General Merchandise: Retailer Perspective 2014
Q&A with Matt Paduano, vice president of category management, Nice N Easy Grocery Shoppes
Q. Tell us about your chain’s renewed focus on the general-merchandise category.
A. Over the years, this segment has ebbed and flowed with the economy. When times were good in the mid- to late ’90s, we were selling all sorts of items that weren’t typical of c-stores: $25 leather licensed caps, $250 leather jackets, thousands of Billy Bass and Macarena Monkeys, as well as T-shirts, Razor scooters, trading cards and many other items. Once the economy started to falter, many of these impulse items fell out of favor, and we responded by cutting way back.
We still realize that general merchandise is an important category for us but have been managing this much better than in the past. If an item doesn’t have a bar code, I am not going to bring it in. I want to make sure every item gets scanned in when received and scanned out when sold. This cuts down on shrink and unauthorized items coming into the stores. We have focused on high-margin and high-turning items such as DVDs, cellphone accessories, sunglasses and greeting cards. Items such as maps and prepaid cellular have been cut back.
We always get requests from customers and vendors to bring in items that we would not normally sell. Something that has done very well for us is bagged coal and wood pellets used by many customers as supplemental heat in their homes. We have sold thousands of bags of an item that we thought we could never sell.
Q. What are some new opportunities you are seeing in general merchandise?
A. It is tough to plan on what new general-merchandise items will do well. Many new items are a flash in the pan, like Silly Bandz were a few years ago. I rely on our people and vendors to bring to my attention a new hot item starting to trend. Usually when something is getting hot, supply is limited and demand is high. By the time supply gets high, demand already has started to drop.
The trick is to know when to get out of something and not be left with unsaleable merchandise.
Q. How do you handle HBC in your stores, and what are some of the opportunities?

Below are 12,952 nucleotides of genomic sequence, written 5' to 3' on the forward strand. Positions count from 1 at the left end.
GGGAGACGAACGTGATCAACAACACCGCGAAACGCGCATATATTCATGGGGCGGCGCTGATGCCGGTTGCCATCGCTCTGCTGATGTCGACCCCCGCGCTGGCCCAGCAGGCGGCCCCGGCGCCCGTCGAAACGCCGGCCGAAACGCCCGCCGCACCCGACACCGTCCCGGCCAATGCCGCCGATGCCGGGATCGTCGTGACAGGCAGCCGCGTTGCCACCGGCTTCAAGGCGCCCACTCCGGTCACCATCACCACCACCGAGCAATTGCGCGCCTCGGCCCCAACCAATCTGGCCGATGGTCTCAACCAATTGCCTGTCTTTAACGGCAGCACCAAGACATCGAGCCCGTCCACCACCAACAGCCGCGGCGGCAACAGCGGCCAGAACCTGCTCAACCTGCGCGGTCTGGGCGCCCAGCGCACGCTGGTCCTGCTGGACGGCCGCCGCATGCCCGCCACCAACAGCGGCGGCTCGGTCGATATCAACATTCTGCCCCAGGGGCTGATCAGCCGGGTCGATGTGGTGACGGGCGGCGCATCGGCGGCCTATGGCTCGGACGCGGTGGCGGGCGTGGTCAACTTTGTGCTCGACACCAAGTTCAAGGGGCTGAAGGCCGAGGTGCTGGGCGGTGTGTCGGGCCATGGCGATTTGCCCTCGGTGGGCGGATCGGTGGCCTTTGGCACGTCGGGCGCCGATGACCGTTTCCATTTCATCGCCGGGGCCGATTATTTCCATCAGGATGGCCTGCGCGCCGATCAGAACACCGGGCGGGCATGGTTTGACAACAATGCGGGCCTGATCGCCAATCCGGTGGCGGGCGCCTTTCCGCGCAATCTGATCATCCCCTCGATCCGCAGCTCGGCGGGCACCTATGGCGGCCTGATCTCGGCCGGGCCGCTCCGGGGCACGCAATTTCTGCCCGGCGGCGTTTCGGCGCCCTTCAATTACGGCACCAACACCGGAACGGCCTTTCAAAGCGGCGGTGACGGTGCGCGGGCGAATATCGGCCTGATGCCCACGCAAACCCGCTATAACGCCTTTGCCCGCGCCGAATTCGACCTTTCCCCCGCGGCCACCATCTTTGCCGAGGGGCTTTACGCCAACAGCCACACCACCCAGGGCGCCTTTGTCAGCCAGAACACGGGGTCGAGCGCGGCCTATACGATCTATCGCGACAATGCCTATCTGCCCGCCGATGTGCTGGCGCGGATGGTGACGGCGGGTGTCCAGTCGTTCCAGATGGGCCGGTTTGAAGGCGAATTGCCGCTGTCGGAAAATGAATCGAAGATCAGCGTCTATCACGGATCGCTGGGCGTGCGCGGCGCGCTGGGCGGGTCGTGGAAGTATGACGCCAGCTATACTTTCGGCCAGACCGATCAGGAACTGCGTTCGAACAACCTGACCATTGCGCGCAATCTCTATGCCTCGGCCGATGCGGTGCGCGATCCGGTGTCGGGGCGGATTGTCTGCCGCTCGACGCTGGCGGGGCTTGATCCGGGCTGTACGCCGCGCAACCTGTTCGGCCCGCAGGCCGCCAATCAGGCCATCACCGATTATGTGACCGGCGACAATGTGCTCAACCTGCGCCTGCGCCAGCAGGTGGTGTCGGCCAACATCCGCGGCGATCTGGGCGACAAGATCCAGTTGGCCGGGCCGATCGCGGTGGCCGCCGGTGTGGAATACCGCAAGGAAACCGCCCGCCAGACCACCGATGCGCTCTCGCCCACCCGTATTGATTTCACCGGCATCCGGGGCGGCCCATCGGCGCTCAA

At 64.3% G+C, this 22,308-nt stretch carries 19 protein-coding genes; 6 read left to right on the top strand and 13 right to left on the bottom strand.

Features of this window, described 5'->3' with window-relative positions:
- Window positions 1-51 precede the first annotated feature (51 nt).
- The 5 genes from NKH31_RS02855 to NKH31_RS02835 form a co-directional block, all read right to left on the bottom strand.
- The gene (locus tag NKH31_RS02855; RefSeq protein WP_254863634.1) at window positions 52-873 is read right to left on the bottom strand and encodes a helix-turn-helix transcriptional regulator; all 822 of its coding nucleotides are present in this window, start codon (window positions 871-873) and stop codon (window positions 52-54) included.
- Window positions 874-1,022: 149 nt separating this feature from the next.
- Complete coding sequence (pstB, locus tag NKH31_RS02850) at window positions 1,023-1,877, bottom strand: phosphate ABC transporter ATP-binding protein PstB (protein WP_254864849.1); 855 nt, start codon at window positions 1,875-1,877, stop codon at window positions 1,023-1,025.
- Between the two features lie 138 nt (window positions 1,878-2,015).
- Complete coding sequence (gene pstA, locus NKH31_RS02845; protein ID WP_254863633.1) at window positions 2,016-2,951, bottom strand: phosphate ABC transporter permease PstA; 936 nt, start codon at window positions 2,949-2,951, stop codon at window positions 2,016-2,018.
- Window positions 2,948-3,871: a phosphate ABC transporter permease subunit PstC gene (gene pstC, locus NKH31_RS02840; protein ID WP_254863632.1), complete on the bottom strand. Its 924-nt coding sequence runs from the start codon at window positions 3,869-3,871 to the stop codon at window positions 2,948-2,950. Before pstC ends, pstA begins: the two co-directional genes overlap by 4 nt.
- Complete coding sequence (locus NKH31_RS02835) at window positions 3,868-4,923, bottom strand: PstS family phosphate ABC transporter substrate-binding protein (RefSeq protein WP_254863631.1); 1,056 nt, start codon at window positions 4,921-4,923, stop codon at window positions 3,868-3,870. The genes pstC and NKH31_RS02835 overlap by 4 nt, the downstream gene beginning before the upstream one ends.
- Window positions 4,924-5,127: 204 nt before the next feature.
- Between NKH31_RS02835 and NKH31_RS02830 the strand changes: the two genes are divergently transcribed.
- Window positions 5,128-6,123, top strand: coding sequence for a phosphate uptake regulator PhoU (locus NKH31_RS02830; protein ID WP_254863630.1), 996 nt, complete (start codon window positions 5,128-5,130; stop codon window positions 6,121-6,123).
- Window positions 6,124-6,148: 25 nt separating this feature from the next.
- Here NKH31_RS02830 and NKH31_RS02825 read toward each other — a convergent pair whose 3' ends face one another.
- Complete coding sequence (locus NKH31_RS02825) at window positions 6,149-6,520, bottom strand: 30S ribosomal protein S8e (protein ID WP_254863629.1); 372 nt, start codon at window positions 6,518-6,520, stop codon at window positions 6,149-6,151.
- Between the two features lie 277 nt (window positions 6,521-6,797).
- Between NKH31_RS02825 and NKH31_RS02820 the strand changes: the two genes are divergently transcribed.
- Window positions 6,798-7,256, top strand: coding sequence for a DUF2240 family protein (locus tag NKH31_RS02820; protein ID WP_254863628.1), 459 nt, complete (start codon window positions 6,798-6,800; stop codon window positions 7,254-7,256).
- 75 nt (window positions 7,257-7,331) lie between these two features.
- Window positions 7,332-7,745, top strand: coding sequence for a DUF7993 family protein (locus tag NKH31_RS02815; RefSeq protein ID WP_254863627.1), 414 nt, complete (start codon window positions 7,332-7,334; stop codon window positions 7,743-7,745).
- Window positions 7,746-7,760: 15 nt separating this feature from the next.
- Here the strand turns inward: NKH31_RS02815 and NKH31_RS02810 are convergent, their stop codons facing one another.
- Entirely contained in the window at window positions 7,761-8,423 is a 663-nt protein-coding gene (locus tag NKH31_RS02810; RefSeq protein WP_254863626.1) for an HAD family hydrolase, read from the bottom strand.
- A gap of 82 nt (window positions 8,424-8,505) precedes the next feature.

A. HBC has been in flux with the supply issues. It’s starting to get better, but it has been tough keeping products on the shelf. One of our goals is to be more female-friendly. But except for a few basic items, we couldn’t provide what customers wanted using traditional c-store suppliers. Customers constantly requested makeup and accessories. We finally were able to go with the e.l.f. Cosmetics product line. We had to bring it in direct and merchandise it, but it has been very well received by our female customers.
Q. How are customers responding to branded vs. generic OTC products?
A. We have brought in more generic brands because of availability, price and more acceptance by our customers. Our biggest competition now is the dollar stores, and they do an excellent job with their generic HBC items.
Q. What trends are you seeing in prepaid, and how are those affecting your offering?
A. This has been a struggle. Years ago, you could attend The NACS Show and find dozens of prepaid providers. Products were easy to get, sales were great and margins were acceptable. All of that has eroded. There are only a few vendors left handling these items. Sales continue to decline in prepaid because of the numerous options now available. Margins have declined, and we cannot get the variety of gift cards that larger retailers are able to source. The one bright spot is proprietary gift cards; these continue to do well.
Matt Paduano is vice president of category management for Nice N Easy Grocery Shoppes, Canastota, N.Y., 86 stores.